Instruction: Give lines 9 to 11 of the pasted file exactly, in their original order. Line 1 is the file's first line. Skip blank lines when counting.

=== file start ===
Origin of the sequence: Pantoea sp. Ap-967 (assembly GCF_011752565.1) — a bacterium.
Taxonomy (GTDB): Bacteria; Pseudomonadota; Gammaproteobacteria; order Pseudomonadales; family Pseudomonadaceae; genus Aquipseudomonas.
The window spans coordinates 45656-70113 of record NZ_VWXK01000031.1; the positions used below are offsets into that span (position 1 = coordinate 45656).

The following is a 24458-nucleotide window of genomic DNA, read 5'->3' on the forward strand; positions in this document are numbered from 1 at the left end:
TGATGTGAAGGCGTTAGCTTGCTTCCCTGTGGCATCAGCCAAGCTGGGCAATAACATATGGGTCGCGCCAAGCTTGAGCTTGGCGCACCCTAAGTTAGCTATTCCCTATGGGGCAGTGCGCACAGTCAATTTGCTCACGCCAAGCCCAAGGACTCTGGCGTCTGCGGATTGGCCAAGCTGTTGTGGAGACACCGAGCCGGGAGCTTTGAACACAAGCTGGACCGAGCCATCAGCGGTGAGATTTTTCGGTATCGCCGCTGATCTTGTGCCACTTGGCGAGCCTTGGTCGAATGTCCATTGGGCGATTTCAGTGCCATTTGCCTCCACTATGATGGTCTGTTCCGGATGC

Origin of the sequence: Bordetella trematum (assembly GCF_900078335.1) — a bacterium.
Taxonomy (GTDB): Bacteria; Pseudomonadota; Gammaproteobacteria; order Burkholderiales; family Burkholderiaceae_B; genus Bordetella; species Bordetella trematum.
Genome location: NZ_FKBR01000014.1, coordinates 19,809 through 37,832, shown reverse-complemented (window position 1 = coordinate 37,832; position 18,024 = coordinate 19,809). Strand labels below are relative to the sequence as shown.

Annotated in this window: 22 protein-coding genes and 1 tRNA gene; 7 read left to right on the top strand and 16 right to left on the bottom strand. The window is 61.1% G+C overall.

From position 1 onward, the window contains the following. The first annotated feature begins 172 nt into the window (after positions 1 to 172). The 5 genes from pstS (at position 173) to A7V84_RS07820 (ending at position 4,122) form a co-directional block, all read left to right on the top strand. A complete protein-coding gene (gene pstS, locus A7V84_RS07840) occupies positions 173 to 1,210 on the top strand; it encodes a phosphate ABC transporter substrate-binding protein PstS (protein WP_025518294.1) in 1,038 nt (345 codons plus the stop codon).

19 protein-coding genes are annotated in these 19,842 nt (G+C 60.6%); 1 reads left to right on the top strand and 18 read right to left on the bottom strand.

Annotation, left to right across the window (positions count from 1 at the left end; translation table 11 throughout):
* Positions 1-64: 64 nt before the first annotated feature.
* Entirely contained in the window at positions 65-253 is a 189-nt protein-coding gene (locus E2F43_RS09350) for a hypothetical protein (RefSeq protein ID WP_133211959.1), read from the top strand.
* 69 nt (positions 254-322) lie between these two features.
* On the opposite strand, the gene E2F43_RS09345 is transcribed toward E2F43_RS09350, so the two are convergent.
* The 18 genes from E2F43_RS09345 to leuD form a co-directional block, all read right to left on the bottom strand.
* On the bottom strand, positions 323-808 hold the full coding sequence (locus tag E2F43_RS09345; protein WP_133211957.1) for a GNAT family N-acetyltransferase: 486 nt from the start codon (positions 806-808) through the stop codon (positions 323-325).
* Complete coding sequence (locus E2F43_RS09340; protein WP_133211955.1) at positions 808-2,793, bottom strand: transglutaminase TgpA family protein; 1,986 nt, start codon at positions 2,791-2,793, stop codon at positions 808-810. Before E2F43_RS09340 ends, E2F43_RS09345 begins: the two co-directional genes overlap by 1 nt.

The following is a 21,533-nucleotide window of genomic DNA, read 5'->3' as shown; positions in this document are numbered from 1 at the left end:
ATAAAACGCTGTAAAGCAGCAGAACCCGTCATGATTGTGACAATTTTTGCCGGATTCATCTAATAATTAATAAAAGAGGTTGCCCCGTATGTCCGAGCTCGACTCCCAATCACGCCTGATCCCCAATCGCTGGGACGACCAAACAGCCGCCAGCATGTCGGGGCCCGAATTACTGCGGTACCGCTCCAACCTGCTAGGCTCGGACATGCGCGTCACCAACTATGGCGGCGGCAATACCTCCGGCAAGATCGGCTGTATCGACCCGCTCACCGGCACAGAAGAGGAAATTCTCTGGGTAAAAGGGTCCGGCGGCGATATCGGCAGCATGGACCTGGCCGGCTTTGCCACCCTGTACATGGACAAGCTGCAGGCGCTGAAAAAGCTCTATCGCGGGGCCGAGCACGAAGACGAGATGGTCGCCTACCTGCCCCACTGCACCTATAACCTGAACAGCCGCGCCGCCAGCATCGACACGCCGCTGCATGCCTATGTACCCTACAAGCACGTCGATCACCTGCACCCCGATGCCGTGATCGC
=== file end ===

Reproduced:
Annotated in this window: 22 protein-coding genes and 1 tRNA gene; 7 read left to right on the top strand and 16 right to left on the bottom strand. The window is 61.1% G+C overall.

From position 1 onward, the window contains the following. The first annotated feature begins 172 nt into the window (after positions 1 to 172). The 5 genes from pstS (at position 173) to A7V84_RS07820 (ending at position 4,122) form a co-directional block, all read left to right on the top strand. A complete protein-coding gene (gene pstS, locus A7V84_RS07840) occupies positions 173 to 1,210 on the top strand; it encodes a phosphate ABC transporter substrate-binding protein PstS (protein WP_025518294.1) in 1,038 nt (345 codons plus the stop codon).

19 protein-coding genes are annotated in these 19,842 nt (G+C 60.6%); 1 reads left to right on the top strand and 18 read right to left on the bottom strand.